Sowing to the edges, with no hedges, is an agricultural approach that has decimated what one gardener has called “linear nature preserves,” which once nurtured all manner of creature, including bees. In Britain, once fabled for its healthy hedgerows, this created soil erosion, more impact from wind, and far less biodiversity...

Plant a variety of trees to have flowers throughout the year. Trees in the ornamental pear family will bloom first in the spring, followed by ornamental plums and redbuds. Fruit trees blossom next, with peach and apple being the most reliable for actually producing fruit. Cherry, apricot and nectarines often bloom too early and then get taken down by a late frost. Crab apple trees bloom in late spring. Desert willows and chitalpas bloom in the summer, along with chaste trees.

At a Village Council teleconference session last month, Sandoval County Commissioner Jay Block said the County landfill —which the Village of Corrales started more than 40 years ago— may be nearly full. Corrales started the landfill because Rio Rancho was not yet incorporated as a municipality but Corrales was, and State law mandated that local governments had to provide a sanitary landfill for their citizens. So Village officials made arrangements for Amrep Southwest to dedicate then-remote terrain for the dump under Corrales’ jurisdiction.

Another project the commissioner mentioned was that the U.S. Veterans Administration has proposed buying 200 acres in Sandoval County to establish a second large Veterans Cemetery, since the 78-acre Santa Fe National Cemetery also is running out of room. Earlier this month, Block clarified that he and a fellow commissioner were exploring options for the operation of the landfill in Rio Rancho along Iris Road, investigating whether to turn its operation over to a private contractor, instead of the...

“Congress passed the bipartisan  CARES Act to deliver critical relief to our nation in this moment of crisis,” Congressman Ben Ray Lujan said. “It is clear, however, that we need to get more resources to our small businesses, our hospitals and frontline health care workers, and our local, state, and tribal governments.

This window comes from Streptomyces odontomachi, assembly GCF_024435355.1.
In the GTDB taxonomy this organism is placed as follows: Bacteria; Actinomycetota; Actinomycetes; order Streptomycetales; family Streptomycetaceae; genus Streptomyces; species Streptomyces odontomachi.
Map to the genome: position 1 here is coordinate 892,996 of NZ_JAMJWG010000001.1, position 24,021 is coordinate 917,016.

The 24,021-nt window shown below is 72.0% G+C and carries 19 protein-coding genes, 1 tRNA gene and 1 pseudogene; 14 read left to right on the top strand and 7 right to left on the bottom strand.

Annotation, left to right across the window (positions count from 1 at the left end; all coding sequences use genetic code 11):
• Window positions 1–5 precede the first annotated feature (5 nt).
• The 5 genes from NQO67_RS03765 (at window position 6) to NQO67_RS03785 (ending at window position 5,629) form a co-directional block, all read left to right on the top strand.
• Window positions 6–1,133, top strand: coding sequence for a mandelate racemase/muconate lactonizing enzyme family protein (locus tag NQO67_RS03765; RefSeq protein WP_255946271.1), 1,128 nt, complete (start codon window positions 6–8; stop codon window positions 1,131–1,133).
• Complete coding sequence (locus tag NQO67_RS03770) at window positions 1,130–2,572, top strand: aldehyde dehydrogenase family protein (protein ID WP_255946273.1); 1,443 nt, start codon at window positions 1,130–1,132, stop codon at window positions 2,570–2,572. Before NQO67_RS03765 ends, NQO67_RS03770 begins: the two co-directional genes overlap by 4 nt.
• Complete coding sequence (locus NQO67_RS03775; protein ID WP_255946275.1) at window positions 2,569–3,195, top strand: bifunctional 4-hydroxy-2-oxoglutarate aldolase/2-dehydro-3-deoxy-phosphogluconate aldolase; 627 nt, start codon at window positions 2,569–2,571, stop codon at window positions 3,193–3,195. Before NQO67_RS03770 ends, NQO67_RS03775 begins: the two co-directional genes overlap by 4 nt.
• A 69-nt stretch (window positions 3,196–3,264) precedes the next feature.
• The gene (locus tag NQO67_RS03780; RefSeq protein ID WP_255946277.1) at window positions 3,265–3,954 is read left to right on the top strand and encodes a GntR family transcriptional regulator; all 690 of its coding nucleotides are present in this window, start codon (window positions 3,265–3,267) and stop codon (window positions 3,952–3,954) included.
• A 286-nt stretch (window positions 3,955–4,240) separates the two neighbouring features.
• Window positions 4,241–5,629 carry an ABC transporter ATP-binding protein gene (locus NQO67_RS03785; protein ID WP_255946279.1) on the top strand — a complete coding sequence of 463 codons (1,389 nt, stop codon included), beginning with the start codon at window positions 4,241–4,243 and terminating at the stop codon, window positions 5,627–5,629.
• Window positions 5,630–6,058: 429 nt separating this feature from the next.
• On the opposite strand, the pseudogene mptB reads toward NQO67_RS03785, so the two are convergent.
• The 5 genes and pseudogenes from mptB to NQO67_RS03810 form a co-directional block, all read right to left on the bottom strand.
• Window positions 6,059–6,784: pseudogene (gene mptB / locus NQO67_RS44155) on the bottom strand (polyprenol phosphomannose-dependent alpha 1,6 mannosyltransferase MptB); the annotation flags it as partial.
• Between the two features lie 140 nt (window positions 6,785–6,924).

“We also need to provide additional SNAP funding to ensure that no family in New Mexico goes hungry during this crisis.

 “The Trump administration has struggled to implement the CARES Act, especially the Small Business Administration Paycheck Protection Program. Too many community lenders, mom-and-pop small businesses and underserved communities are being left behind,” the congressman said.
“Small businesses need more funding from the SBA loan and grant programs, and these programs need reforms and greater transparency to ensure that New Mexican small businesses get the support they need and deserve.

“The pandemic has dealt a serious blow to our public health and economy. While we would all like to get back to normal, there must be a substantial increase in the production in rapid testing and personal protective equipment. That is why we need more resources now.”

The stalwart volunteers who keep Corrales’ non-profit Seed2Need project going are stepping up again this growing season, but with a difference. According to Manager Dom Tafoya, coronavirus circumstances meant the typical spring gathering of students and others at the usual greenhouse to plant seeds in seed beds could not happen. Instead, a few masked people picked up the plastic seed beds, plus seeds for tomatoes, chiles and some...